Without really intending to, i wound up taking the summer off from blogging. But Wired‘s got me thinking with their article entitled “The Good Enough Revolution: When Cheap and Simple is Just Fine.” Their basic point, illustrated with examples like inexpensive video cameras, the MP3 format, and the military’s Predator unmanned aircraft, is that Good Enough Tech often triumphs in the marketplace against clearly superior technology, because it capitalizes on the predominant value of several kinds of accessibility:
- ease of use
- continuous (ubiquitous) availability
- low price
For those of us working on what i’d claim is the Cadillac of Bible software (dating myself with that standard of reference!), namely Logos, this raises the obvious question: what’s “good enough” when it comes to Bible software?
One answer, of course, is how many people are currently voting with their wallets and (even more importantly) with their attention: that is, no software at all. Many Christians simply don’t read their Bibles, and of those that do, many use the old dead trees format, perhaps the shining example of “cheap and simple”.
But clearly technology has gone well beyond paper in offering accessibility to Bible readers: so where’s the sweet spot? Let’s organize the discussion around several levels of capability, with increasing sophistication:
- Free Bible texts available on the web (Bible Gateway, bible.logos.com, and many many others)
- Free software, typically including multiple Bible versions, search, perhaps some additional titles: e-Sword, the Sword project,
- “Entry level” packages for a modest fee: iLumina, PC Study Bible, QuickVerse, along with mobile software from vendors like Olive Tree and Laridian.
- Software for professional-grade study of original languages, commentaries, theology, etc.: here i’m thinking of Bible Works and Accordance.
- The library approach to Bible Study taken by Logos (my employer, so i’m not neutral on this point) offers packages at a range of levels and prices, so it both covers the spectrum above. But (to my mind) it’s in a class by itself because of the breadth and depth of its offerings.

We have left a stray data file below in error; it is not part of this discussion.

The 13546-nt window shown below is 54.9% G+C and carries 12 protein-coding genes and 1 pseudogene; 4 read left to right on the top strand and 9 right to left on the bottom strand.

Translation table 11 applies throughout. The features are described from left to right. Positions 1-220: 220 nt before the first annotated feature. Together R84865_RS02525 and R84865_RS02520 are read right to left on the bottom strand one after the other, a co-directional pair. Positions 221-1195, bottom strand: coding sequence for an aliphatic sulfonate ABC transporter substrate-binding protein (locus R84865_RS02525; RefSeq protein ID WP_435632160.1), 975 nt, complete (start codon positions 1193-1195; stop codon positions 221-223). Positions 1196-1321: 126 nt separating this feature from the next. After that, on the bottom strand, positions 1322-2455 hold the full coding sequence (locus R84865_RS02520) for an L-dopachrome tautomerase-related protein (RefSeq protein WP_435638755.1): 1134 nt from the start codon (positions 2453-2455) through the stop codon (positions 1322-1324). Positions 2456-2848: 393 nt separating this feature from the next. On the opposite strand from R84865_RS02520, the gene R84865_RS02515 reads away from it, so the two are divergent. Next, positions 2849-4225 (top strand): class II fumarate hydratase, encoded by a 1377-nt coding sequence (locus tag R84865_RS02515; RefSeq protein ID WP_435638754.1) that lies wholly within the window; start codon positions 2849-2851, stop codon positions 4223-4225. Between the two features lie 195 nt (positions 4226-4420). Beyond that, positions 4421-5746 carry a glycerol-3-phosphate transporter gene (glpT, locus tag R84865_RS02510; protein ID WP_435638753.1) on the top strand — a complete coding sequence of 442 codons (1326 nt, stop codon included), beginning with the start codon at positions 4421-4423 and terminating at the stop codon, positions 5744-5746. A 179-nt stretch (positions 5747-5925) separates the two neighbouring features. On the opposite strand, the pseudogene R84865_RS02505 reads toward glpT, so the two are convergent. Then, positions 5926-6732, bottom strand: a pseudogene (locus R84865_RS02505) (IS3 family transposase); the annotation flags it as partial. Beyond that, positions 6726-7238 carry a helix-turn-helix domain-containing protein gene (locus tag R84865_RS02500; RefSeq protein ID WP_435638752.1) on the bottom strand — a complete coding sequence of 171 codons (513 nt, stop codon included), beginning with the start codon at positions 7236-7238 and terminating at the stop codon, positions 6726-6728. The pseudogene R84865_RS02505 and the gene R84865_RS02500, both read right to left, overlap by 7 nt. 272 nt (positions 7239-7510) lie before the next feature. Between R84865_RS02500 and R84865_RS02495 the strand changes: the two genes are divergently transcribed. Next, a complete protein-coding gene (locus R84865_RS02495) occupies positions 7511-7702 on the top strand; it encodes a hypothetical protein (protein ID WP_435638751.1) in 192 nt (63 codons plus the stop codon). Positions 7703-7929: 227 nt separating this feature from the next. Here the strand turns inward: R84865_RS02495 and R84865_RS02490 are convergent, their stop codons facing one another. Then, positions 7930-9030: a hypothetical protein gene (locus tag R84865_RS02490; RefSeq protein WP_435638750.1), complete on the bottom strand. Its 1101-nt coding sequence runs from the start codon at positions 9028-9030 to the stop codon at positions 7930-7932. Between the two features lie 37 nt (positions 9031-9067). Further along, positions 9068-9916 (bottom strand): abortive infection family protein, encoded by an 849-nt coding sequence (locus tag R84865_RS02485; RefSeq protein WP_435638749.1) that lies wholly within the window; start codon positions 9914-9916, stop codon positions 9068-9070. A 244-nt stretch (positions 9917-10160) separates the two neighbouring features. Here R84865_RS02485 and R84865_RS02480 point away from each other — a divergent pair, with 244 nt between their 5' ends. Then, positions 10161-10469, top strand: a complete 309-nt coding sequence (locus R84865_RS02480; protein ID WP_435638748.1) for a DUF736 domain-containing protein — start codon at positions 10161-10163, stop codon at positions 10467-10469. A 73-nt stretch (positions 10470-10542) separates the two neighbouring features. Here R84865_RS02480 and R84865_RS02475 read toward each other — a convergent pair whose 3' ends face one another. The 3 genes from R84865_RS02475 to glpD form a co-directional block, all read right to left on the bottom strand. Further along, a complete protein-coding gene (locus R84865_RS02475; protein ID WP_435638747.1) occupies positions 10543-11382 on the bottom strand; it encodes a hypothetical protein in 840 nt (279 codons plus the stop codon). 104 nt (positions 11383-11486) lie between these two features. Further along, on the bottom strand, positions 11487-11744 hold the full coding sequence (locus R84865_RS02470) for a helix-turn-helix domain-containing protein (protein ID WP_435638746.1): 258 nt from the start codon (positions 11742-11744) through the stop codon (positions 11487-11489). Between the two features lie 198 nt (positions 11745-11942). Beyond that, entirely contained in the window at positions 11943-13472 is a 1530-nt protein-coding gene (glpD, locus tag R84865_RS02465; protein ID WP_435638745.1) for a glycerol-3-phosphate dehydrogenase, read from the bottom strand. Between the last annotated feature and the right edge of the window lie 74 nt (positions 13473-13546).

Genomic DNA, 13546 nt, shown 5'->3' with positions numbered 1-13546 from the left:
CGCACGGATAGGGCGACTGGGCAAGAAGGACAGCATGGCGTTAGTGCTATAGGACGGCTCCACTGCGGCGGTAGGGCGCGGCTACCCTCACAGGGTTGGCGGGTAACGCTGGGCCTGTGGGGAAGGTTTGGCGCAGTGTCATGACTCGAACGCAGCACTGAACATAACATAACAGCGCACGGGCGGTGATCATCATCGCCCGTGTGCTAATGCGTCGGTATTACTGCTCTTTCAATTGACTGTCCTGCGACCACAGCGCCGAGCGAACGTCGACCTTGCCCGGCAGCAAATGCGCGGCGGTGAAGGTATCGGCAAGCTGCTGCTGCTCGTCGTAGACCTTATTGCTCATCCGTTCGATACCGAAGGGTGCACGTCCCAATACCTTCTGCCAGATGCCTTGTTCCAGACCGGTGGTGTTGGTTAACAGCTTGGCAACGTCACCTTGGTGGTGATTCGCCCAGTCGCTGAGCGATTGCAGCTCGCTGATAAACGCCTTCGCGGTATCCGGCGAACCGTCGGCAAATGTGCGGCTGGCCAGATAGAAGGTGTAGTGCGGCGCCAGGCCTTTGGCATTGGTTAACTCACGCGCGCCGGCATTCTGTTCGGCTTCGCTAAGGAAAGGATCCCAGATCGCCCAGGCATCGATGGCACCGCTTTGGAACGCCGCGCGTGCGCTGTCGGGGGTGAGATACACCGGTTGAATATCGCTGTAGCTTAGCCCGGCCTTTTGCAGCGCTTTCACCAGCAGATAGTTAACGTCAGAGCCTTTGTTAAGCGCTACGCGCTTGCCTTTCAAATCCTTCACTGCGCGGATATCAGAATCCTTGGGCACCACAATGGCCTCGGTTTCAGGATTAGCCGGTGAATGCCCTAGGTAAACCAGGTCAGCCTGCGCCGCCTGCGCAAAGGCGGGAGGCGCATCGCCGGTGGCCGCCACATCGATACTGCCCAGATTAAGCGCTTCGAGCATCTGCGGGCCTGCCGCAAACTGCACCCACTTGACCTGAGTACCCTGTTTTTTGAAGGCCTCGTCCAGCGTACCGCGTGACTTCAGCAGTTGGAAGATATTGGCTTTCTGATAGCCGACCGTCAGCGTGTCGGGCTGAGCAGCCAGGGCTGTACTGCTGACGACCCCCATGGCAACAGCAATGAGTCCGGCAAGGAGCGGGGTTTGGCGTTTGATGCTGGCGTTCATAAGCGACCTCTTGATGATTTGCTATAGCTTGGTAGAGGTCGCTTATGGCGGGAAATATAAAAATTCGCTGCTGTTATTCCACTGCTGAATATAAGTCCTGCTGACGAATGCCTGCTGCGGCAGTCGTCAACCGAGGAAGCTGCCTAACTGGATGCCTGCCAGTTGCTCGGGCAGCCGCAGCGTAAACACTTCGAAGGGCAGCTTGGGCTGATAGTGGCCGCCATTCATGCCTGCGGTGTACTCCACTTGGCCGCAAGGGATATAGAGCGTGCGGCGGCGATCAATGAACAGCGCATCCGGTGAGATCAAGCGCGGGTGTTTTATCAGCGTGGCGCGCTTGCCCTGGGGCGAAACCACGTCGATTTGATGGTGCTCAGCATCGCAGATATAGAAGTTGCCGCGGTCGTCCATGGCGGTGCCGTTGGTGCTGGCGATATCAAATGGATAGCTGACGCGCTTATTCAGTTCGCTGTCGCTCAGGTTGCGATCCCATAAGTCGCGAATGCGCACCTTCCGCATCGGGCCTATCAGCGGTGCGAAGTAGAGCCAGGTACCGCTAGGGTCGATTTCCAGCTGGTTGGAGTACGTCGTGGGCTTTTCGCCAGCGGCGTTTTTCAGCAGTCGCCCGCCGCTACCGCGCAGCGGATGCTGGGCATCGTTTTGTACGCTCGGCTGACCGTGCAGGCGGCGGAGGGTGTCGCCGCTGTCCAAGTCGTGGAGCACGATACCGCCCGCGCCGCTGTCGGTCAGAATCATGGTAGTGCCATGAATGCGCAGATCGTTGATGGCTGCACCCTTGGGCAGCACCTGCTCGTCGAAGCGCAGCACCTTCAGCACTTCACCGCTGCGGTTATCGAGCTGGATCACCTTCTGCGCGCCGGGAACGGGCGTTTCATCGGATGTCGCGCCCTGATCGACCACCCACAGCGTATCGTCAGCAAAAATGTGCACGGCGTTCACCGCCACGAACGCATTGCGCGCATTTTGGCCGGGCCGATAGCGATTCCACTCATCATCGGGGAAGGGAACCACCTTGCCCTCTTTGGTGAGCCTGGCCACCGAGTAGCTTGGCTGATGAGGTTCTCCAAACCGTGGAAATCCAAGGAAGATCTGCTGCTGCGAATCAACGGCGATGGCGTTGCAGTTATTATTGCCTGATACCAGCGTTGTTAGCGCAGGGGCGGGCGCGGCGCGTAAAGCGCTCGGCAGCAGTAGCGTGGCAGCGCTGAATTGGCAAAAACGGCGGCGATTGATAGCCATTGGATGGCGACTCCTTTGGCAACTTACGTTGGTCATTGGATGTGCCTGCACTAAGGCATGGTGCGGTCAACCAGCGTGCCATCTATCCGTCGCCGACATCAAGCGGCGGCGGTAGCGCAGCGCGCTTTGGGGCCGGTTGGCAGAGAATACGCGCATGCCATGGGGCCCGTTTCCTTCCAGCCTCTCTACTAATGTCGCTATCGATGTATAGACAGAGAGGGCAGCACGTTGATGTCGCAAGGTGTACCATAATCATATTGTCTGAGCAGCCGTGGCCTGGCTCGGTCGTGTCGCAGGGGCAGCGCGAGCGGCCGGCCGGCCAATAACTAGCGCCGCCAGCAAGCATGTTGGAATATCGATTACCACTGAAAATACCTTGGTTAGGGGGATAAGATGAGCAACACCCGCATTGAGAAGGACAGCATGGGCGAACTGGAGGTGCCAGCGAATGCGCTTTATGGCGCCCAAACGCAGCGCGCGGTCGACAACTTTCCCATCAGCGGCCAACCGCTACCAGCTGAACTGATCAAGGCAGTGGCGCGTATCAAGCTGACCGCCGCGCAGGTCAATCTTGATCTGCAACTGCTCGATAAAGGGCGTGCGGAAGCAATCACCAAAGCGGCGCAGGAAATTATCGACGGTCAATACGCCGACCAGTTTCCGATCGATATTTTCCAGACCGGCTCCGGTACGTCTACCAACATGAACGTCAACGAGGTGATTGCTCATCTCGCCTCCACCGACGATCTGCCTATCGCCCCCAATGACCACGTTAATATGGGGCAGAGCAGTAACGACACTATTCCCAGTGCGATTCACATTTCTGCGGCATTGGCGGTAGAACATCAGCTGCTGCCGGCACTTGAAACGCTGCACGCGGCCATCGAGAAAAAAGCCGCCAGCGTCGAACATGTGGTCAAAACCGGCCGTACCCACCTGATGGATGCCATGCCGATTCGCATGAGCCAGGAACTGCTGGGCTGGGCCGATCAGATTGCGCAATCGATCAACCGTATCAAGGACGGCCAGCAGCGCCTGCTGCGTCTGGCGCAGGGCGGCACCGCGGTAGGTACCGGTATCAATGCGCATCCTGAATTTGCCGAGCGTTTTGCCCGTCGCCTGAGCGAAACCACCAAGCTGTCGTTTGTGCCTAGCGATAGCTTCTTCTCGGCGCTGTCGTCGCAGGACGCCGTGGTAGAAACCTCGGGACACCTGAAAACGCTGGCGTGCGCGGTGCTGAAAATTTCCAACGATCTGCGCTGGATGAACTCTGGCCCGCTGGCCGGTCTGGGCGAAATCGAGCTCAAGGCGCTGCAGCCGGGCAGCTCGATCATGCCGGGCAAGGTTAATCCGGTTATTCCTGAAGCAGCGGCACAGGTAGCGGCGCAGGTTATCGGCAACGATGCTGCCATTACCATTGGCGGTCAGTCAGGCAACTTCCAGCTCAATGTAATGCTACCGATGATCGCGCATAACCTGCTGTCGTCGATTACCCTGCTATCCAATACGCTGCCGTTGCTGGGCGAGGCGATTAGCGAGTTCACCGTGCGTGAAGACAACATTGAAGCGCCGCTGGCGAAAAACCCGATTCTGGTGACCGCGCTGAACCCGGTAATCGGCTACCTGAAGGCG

(Just so you know, i took most of these from this survey of Bible software programs, rather than my own experience: i haven’t used all these packages.)
How do these systems stack up against Wired’s criteria for accessibility? Well, clearly free-on-the-web is the winner, as long as all you require is reading a Bible text. The cost is zero, it’s easy to find a passage (if you know the reference) with a search box, and it’s as available as the Internet. If you need genuine ubiquity (like on your smartphone) you can still get free software to meet that need, though with the added “cost” of installing and maintaining them. The entry level packages offer more functionality (other books, parallel translations, perhaps additional study helps), though they don’t really change the basic criteria. So you might wonder whether they’ll eventually get eclipsed by their “good enough” free counterparts.
The professional-grade software packages offer much more sophistication and many more resources than the free/modest cost packages, but those capabilities come with a significant price tag. Users with professional requirements really can’t get the same capabilities with a Good Enough alternative today, but such users represent only a portion of the larger market. The longer-term question is how the market for professional grade software will develop over time, given the continual pressure from free alternatives, and other general resources like Google Books and Amazon’s Kindle.